Tuesday, October 20, 2009

Rick Ross Triple C's 'Custom Cars & Cycles' NYC Listening Session Album Preview

Rick Ross Triple C's 'Custom Cars & Cycles' listening session took place at the legendary Chung King Studios in SoHo NYC Monday, October 19. Here's the full report.

Album preview/review courtesy of Nick Haycock at Showing Out

Last night, a bevy of hip-hop tastemakers and industry insiders packed into Chung King studios in Soho to catch an advance listen of Miami-based Triple C’s debut album 'Custom Cars and Cycles.' The quartet, consisting of Rick Ross, Young Breed, Gunplay and Torch, have been around for most of the decade, but 'Custom Cars and Cycles' marks their studio debut, with Rawse and the rest of the Triple C’s celebrating their album’s October 27th release by playing eight of its 15 tracks. “First and foremost, it’s the motherf***ing boss Rick Ross,” boomed the group’s gargantuan frontman before hitting the play button. As the tracks played, the Triple C’s exuberantly lip-synced from the studio’s control room as guests on the other side of the glass enjoyed a soul food buffet. The album is a high octane blast of glossy production, un-ironic materialism and Mafioso storytelling, atoning for its repetitive subject matter with catchy hooks and well-placed guest appearances. Showing Out was there to bring you an exclusive track-by-track preview, so hit the jump to get an advance look at the album before it hits retail in a few weeks.

Custom Cars & Clips

As a bass-heavy track with booming horns and gunshots blasts in the background, each member of Triple C’s offers a variation on the theme “What I do this for.” “I’m focused on the fame, fortune, extortion, my portion get Porsches,” elucidates Ross. It’s a catchy track - not groundbreaking, but far from disappointing. As the track unfurled, Ross and company rapped along with the verses, and under the studio lights, a large diamond bracelet shimmered on Ross’s arm.

White Sand

Rawse rips a page out of his journal on “White Sand,” an unabashed tribute to using cocaine, selling cocaine and buying things. “I’ve got that white stuff / You know that white stuff/ I’m in my white truck,” Ross informs listeners. The track is an entertaining romp, exactly what you would expect from Triple C’s.

Break It Down feat. Bun B

Break it Down” is a step-by-step instruction manual for aspiring hustlers, boasting a beat that pounds with lurching synths and heavy drums. Gunplay kicks off the track with a nursery rhyme verse, cautioning, “Don’t go to jail /Don’t got no bail/ Won’t get no mail / That’s living hell.” Contributions by Ross and the rest of the gang are unmemorable, but the track’s saving grace is the guest appearance by the authoritative Bun B.

Trickn Off feat. Gucci Mane

Trickn Off” features a descending, frantic theremin-like synth riff with 808 drums courtesy of Drumma Boy. The track is dominated by Gucci Mane’s chorus and hook, and while Gucci isn’t the most lyrical rapper, his charisma on the mic completely blows away Triple C’s. “Blue and white rag top I call it Papa Smurf/ Nigga steal a nigga’s work? / Call that a lot of nerve,” quips Gucci. Triple C’s verses aren’t necessarily terrible on this track (or any other track), but they lack highlights. There aren’t really any punchlines that stand out, just a lot of retreading of the same themes: guns, clothes, money, cars, drugs and women. Here, because of Gucci’s catchy hook, it works.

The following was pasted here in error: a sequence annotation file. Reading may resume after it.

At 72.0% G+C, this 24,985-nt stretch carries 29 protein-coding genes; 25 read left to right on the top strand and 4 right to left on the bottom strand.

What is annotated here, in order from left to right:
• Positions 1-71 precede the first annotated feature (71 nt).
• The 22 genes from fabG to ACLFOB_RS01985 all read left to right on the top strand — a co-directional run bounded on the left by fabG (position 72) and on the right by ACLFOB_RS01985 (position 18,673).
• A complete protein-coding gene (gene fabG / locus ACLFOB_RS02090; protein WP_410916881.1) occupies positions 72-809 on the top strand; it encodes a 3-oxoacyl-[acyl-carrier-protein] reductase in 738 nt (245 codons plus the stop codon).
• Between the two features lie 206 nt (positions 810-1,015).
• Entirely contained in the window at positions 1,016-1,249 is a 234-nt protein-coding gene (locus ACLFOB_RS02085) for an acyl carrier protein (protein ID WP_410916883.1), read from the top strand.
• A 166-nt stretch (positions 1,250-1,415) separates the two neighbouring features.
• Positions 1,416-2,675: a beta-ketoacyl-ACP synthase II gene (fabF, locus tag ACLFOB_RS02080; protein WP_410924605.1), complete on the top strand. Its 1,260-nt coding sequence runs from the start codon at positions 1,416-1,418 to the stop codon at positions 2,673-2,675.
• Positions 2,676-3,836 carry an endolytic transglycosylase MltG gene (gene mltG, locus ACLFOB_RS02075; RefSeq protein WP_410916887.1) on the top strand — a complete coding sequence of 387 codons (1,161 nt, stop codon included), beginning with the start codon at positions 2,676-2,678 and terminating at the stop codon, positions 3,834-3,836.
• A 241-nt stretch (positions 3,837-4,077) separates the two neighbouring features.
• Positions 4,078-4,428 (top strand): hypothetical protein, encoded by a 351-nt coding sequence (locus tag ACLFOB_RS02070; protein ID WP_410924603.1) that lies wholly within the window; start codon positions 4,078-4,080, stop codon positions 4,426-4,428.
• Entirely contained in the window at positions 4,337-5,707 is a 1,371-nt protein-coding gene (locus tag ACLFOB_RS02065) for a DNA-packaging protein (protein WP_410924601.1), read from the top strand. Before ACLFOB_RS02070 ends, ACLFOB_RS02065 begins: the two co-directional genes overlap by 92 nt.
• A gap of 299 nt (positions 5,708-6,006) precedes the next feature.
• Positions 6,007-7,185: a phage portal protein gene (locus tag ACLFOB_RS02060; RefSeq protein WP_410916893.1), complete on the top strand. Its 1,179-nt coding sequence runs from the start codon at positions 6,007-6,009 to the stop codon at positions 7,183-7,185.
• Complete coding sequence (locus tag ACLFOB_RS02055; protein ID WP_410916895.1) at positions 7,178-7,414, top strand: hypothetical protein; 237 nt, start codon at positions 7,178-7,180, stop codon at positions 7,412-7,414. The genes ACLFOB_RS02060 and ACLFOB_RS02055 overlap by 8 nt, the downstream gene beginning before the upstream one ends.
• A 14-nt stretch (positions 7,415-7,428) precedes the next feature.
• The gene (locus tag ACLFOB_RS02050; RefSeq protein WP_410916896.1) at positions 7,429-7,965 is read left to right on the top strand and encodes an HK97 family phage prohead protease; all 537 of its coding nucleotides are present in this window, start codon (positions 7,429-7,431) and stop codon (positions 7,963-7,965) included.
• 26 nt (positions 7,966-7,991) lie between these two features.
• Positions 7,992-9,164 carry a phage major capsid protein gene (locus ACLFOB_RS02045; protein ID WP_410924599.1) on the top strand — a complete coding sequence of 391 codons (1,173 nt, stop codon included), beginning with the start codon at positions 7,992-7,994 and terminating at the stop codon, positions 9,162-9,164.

Erryday feat. Young Jeezy & JW

“That’s really how I approach this shit,” Ross told the room, making reference to his work ethic before playing the Young Jeezy-assisted track. “ Strip clubs, throwing money, popping champagne / To the bartender, tell her keep the damn change” goes the hook over a stabbing horn line. “Erryday all black tees and we wear them bitches erryday,” adds Ross. The track is catchy enough to be blasted in the whip.

Gangsta Shit feat. The Game

“This is a Gangsta Service announcement” kicks off the track featuring a chopped-and-screwed chorus and a guest appearance from The Game. On the chorus, Cali’s own derisively mentions “Radio rappers on R&B tracks,” making an ironic (and likely unintended) juxtaposition with the silky smoothness of Masspike Miles’ singing on “Finer Things.” Production-wise, “Gangsta Shit” is ominous and aggressive with a deep wicka-wah guitar line, eerie synths and a sparse drum beat.

Finer Things feat. Masspike Miles

Before debuting “Finer Things,” Ross explained the track was about the group’s struggles before achieving commercial success, and the bonds forged between members by shared experiences. “You ain’t a friend of mine if you ain’t a friend of Rick / So many red flags thought we was confederate,” raps Gunplay on the track. Masspike Miles contributes an overly-polished R&B hook, and the track has an over-produced feel. Triple C’s may be emotional about their humble beginnings, but that doesn’t necessarily translate into a track that sounds heartfelt. “Half the lights blinking / looking at my pinky / I’m so Mafioso/ You can still smell the linguine,” Ross raps.

Diamonds & Maybachs Pt. 2 feat. Suede Royale

A beat built around a wordless female voice cooing in the background and a slick R&B hook by crooner Suede Royale who extols the benefits of possessing - well, you guessed it. “My diamonds conversate the hoes / Car say get in/ Crib what you waitin’ for?” explains Torch. The track clocks in at a decadent 7 minutes and 17 seconds, and is the most skippable of the 8 that the group played.

(video courtesy of in the box tv & stayfly744)

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